Of course, not all snakes are as defenseless as those I have just mentioned. Some snakes have highly toxic venom, and they should be considered quite dangerous. In New England, where I garden, hike and play in the outdoors, poisonous snakes are virtually non-existent. The timber rattlesnake and the copperhead are the only two poisonous snakes living here, and they are considered rare or even endangered in some states. This is not true however, for other parts of North America or the world.  In fact in some areas, poisonous snake populations are a serious threat to pets, small children and adults alike. If you live in an area with poisonous snakes, it is best to educate yourself about their preferred habitat and environment in order to deter their presence near your home.  It is always a good idea to learn how to identify the creatures living around you, and respect their rightful place in the world.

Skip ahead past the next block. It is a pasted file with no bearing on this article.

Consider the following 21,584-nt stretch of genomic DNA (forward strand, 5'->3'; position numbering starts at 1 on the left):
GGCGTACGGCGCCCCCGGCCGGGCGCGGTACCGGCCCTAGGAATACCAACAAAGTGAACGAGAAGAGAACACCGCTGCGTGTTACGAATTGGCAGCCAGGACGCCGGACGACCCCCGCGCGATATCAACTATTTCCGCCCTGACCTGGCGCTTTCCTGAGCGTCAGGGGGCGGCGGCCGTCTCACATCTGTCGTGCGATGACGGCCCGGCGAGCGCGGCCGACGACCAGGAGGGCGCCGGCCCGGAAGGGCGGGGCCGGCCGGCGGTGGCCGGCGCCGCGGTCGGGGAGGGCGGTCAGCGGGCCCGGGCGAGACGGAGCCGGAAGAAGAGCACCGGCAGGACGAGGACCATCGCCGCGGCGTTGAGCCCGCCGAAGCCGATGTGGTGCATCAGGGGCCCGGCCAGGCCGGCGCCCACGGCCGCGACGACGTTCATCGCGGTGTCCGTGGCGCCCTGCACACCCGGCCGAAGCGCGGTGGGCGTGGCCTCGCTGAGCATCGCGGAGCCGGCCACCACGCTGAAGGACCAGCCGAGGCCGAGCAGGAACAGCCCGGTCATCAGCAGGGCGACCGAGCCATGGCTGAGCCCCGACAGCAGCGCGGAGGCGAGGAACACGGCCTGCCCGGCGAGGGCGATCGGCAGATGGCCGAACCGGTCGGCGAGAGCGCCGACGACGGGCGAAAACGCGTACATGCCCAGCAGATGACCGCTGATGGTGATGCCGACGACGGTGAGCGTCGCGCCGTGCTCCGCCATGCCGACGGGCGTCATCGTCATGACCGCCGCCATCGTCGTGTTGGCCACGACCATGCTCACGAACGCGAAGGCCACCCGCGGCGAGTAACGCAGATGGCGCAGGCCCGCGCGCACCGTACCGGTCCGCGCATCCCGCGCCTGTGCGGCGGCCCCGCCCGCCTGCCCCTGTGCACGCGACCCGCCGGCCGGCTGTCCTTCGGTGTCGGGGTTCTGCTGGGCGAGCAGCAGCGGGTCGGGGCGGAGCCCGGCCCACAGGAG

The amphibian is another unsung garden hero. Unfortunately, many people are still repulsed by the thought of slimy pond-water filled with tadpoles and slippery frogs. While I have always liked salamanders, frogs and toads, I have only recently become interested in working on their PR campaign. Frogs, toads, salamanders, newts and their cousins are all excellent insect hunters. Some research claims that a single toad can consume over 100 insects per day!